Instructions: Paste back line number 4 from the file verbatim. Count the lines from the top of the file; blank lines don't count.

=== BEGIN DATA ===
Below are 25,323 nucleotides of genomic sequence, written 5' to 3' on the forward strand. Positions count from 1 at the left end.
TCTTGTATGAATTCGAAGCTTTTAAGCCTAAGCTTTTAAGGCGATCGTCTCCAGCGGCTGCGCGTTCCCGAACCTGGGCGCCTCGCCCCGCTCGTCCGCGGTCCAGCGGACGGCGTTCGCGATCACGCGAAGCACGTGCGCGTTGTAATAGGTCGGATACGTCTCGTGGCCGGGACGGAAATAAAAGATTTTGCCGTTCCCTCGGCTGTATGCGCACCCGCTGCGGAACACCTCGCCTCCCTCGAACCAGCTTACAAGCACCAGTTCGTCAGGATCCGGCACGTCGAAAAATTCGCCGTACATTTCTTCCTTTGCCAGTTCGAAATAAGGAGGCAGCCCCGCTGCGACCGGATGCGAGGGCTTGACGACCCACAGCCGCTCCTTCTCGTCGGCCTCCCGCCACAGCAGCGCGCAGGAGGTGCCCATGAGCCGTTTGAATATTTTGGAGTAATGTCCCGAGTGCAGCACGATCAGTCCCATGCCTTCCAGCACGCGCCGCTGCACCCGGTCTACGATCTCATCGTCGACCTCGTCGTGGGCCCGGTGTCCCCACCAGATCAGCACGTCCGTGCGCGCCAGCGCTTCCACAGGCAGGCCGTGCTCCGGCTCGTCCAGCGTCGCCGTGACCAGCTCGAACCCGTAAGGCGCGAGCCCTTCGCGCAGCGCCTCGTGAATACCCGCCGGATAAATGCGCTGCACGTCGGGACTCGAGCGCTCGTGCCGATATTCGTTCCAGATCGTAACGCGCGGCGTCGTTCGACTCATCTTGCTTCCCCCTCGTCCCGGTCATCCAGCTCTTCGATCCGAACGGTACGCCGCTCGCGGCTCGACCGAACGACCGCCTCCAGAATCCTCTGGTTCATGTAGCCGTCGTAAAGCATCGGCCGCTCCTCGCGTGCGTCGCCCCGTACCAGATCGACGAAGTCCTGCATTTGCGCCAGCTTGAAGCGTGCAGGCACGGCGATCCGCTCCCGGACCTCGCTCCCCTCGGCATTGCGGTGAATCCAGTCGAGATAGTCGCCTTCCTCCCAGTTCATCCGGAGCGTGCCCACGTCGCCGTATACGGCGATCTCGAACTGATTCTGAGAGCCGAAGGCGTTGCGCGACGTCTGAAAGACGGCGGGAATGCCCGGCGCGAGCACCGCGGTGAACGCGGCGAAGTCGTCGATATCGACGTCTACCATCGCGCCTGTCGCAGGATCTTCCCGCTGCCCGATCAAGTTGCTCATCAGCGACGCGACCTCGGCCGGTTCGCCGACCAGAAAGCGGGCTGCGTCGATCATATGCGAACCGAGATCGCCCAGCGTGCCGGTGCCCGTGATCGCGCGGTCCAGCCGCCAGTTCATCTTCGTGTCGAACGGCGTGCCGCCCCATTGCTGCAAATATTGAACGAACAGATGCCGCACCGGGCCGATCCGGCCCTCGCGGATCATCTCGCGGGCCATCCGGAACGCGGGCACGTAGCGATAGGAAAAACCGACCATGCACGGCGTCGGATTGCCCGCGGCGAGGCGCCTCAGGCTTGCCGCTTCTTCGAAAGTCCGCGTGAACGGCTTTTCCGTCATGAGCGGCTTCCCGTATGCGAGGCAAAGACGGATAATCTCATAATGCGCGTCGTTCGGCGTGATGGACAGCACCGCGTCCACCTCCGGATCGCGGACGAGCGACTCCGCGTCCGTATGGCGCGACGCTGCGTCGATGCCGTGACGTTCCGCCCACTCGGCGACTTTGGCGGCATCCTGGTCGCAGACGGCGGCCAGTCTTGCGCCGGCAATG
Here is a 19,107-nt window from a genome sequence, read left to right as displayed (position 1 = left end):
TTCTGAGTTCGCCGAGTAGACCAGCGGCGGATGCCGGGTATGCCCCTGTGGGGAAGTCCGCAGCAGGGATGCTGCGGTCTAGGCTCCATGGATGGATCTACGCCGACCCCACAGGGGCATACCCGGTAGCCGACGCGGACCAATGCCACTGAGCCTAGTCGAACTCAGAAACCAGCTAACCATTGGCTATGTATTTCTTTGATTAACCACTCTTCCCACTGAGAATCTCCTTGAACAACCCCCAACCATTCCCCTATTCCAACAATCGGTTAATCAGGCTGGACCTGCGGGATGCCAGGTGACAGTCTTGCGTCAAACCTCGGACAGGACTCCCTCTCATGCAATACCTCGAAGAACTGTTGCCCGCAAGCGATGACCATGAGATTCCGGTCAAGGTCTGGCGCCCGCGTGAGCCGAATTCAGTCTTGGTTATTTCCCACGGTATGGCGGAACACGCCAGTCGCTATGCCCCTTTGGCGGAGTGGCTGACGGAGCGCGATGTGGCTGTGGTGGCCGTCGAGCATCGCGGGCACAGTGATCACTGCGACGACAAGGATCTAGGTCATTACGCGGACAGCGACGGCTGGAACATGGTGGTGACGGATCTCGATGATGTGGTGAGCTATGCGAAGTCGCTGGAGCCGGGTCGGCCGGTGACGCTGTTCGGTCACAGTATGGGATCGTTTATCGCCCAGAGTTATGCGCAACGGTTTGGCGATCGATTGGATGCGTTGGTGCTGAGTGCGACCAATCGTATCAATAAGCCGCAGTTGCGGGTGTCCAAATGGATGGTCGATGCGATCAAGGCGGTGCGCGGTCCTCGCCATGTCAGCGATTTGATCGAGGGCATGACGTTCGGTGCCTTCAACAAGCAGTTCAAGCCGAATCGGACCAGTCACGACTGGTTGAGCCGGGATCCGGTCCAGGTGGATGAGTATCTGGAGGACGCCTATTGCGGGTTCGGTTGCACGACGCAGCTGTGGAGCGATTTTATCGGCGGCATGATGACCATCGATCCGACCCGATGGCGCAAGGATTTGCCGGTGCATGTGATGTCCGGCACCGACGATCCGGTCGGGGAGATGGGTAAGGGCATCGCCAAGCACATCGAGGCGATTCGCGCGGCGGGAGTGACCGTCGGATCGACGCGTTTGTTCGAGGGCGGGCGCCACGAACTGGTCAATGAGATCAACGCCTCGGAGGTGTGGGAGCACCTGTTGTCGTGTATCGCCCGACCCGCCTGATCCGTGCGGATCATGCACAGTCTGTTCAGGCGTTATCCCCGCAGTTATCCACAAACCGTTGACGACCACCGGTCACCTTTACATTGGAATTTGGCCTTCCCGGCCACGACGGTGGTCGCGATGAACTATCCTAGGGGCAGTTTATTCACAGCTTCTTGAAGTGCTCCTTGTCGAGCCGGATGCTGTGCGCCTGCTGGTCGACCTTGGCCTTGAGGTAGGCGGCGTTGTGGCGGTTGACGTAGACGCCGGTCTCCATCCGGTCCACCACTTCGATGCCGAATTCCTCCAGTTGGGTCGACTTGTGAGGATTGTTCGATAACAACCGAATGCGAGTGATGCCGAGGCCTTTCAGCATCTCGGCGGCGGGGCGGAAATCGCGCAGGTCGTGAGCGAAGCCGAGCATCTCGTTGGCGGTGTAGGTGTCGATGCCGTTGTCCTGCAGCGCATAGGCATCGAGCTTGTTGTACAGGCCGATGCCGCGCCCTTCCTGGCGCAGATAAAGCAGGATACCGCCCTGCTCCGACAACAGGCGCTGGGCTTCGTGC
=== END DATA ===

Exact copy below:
TTCTGAGTTCGCCGAGTAGACCAGCGGCGGATGCCGGGTATGCCCCTGTGGGGAAGTCCGCAGCAGGGATGCTGCGGTCTAGGCTCCATGGATGGATCTACGCCGACCCCACAGGGGCATACCCGGTAGCCGACGCGGACCAATGCCACTGAGCCTAGTCGAACTCAGAAACCAGCTAACCATTGGCTATGTATTTCTTTGATTAACCACTCTTCCCACTGAGAATCTCCTTGAACAACCCCCAACCATTCCCCTATTCCAACAATCGGTTAATCAGGCTGGACCTGCGGGATGCCAGGTGACAGTCTTGCGTCAAACCTCGGACAGGACTCCCTCTCATGCAATACCTCGAAGAACTGTTGCCCGCAAGCGATGACCATGAGATTCCGGTCAAGGTCTGGCGCCCGCGTGAGCCGAATTCAGTCTTGGTTATTTCCCACGGTATGGCGGAACACGCCAGTCGCTATGCCCCTTTGGCGGAGTGGCTGACGGAGCGCGATGTGGCTGTGGTGGCCGTCGAGCATCGCGGGCACAGTGATCACTGCGACGACAAGGATCTAGGTCATTACGCGGACAGCGACGGCTGGAACATGGTGGTGACGGATCTCGATGATGTGGTGAGCTATGCGAAGTCGCTGGAGCCGGGTCGGCCGGTGACGCTGTTCGGTCACAGTATGGGATCGTTTATCGCCCAGAGTTATGCGCAACGGTTTGGCGATCGATTGGATGCGTTGGTGCTGAGTGCGACCAATCGTATCAATAAGCCGCAGTTGCGGGTGTCCAAATGGATGGTCGATGCGATCAAGGCGGTGCGCGGTCCTCGCCATGTCAGCGATTTGATCGAGGGCATGACGTTCGGTGCCTTCAACAAGCAGTTCAAGCCGAATCGGACCAGTCACGACTGGTTGAGCCGGGATCCGGTCCAGGTGGATGAGTATCTGGAGGACGCCTATTGCGGGTTCGGTTGCACGACGCAGCTGTGGAGCGATTTTATCGGCGGCATGATGACCATCGATCCGACCCGATGGCGCAAGGATTTGCCGGTGCATGTGATGTCCGGCACCGACGATCCGGTCGGGGAGATGGGTAAGGGCATCGCCAAGCACATCGAGGCGATTCGCGCGGCGGGAGTGACCGTCGGATCGACGCGTTTGTTCGAGGGCGGGCGCCACGAACTGGTCAATGAGATCAACGCCTCGGAGGTGTGGGAGCACCTGTTGTCGTGTATCGCCCGACCCGCCTGATCCGTGCGGATCATGCACAGTCTGTTCAGGCGTTATCCCCGCAGTTATCCACAAACCGTTGACGACCACCGGTCACCTTTACATTGGAATTTGGCCTTCCCGGCCACGACGGTGGTCGCGATGAACTATCCTAGGGGCAGTTTATTCACAGCTTCTTGAAGTGCTCCTTGTCGAGCCGGATGCTGTGCGCCTGCTGGTCGACCTTGGCCTTGAGGTAGGCGGCGTTGTGGCGGTTGACGTAGACGCCGGTCTCCATCCGGTCCACCACTTCGATGCCGAATTCCTCCAGTTGGGTCGACTTGTGAGGATTGTTCGATAACAACCGAATGCGAGTGATGCCGAGGCCTTTCAGCATCTCGGCGGCGGGGCGGAAATCGCGCAGGTCGTGAGCGAAGCCGAGCATCTCGTTGGCGGTGTAGGTGTCGATGCCGTTGTCCTGCAGCGCATAGGCATCGAGCTTGTTGTACAGGCCGATGCCGCGCCCTTCCTGGCGCAGATAAAGCAGGATACCGCCCTGCTCCGACAACAGGCGCTGGGCTTCGTGC